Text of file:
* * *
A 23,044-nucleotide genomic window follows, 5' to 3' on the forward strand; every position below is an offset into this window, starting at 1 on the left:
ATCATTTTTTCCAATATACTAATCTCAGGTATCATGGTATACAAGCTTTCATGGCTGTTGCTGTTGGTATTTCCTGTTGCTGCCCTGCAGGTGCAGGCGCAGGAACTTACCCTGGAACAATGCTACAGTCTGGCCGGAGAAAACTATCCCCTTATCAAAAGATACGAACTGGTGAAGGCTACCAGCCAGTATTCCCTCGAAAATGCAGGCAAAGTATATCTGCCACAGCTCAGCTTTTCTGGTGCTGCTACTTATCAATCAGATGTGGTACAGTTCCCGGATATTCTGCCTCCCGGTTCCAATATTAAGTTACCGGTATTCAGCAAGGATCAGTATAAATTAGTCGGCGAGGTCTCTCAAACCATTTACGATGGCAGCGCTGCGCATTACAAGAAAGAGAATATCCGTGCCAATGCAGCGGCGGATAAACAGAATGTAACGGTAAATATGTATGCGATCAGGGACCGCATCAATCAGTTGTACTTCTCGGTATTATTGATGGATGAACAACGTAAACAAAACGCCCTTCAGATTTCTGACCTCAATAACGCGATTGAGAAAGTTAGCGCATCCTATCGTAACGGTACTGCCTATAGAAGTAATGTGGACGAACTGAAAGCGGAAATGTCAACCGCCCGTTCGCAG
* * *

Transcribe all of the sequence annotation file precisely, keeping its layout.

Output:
A 23,044-nucleotide genomic window follows, 5' to 3' on the forward strand; every position below is an offset into this window, starting at 1 on the left:
ATCATTTTTTCCAATATACTAATCTCAGGTATCATGGTATACAAGCTTTCATGGCTGTTGCTGTTGGTATTTCCTGTTGCTGCCCTGCAGGTGCAGGCGCAGGAACTTACCCTGGAACAATGCTACAGTCTGGCCGGAGAAAACTATCCCCTTATCAAAAGATACGAACTGGTGAAGGCTACCAGCCAGTATTCCCTCGAAAATGCAGGCAAAGTATATCTGCCACAGCTCAGCTTTTCTGGTGCTGCTACTTATCAATCAGATGTGGTACAGTTCCCGGATATTCTGCCTCCCGGTTCCAATATTAAGTTACCGGTATTCAGCAAGGATCAGTATAAATTAGTCGGCGAGGTCTCTCAAACCATTTACGATGGCAGCGCTGCGCATTACAAGAAAGAGAATATCCGTGCCAATGCAGCGGCGGATAAACAGAATGTAACGGTAAATATGTATGCGATCAGGGACCGCATCAATCAGTTGTACTTCTCGGTATTATTGATGGATGAACAACGTAAACAAAACGCCCTTCAGATTTCTGACCTCAATAACGCGATTGAGAAAGTTAGCGCATCCTATCGTAACGGTACTGCCTATAGAAGTAATGTGGACGAACTGAAAGCGGAAATGTCAACCGCCCGTTCGCAG